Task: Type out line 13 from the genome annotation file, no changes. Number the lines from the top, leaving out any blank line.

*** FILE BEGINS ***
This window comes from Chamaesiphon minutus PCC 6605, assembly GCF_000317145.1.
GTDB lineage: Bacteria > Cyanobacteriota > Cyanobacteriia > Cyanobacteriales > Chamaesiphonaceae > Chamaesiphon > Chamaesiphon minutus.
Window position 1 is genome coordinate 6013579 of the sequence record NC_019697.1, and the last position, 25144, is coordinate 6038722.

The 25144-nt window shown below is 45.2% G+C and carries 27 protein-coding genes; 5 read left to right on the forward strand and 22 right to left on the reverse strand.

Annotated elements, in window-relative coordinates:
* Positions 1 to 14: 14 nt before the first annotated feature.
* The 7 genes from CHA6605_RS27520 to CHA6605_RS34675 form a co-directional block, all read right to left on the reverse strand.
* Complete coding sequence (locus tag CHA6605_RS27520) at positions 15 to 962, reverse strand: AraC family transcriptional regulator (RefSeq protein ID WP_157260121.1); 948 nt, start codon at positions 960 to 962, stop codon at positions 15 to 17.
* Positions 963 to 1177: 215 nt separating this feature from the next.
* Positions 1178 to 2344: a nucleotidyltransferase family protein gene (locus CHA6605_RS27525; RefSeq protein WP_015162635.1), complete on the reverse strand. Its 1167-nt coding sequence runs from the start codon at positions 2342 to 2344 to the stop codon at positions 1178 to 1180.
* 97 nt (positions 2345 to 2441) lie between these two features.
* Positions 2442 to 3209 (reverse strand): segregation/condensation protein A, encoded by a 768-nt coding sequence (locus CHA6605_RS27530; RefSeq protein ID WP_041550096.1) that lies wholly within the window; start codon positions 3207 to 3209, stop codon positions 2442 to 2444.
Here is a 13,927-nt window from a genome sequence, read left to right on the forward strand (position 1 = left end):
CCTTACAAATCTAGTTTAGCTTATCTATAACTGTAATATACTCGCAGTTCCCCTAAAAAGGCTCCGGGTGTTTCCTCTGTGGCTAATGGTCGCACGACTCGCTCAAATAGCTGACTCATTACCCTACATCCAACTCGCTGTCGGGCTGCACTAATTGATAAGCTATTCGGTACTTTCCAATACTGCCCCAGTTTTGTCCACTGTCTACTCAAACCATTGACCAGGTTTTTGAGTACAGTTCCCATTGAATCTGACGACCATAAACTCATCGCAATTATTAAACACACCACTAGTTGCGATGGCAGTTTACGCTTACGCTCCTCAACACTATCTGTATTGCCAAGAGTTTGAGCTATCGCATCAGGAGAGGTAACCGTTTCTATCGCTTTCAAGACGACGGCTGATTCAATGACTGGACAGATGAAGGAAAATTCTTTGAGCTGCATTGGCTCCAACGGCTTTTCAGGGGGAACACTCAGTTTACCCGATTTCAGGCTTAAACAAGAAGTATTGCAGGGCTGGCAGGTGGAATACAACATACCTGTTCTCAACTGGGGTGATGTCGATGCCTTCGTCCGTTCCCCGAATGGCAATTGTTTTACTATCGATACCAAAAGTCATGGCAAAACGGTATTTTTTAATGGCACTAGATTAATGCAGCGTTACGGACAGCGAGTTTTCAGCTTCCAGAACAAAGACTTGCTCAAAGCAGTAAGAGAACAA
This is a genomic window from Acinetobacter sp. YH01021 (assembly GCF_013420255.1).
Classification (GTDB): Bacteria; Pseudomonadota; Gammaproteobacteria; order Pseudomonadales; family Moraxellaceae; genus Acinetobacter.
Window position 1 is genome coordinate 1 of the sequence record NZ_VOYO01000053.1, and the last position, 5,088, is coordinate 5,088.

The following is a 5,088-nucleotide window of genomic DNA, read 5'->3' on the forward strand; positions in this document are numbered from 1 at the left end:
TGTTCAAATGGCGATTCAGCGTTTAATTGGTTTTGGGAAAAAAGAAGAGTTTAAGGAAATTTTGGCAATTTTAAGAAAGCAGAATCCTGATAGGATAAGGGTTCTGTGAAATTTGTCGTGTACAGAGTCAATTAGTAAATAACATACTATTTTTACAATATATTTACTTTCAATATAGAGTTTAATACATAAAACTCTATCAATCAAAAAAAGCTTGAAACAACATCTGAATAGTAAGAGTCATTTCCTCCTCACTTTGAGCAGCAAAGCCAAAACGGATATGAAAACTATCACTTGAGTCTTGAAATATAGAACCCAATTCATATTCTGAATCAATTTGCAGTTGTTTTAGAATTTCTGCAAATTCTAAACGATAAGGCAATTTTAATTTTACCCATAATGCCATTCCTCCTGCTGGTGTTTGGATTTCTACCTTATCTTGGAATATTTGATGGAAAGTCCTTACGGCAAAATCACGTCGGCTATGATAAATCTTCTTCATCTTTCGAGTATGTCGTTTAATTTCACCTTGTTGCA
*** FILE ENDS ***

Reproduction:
Here is a 13,927-nt window from a genome sequence, read left to right on the forward strand (position 1 = left end):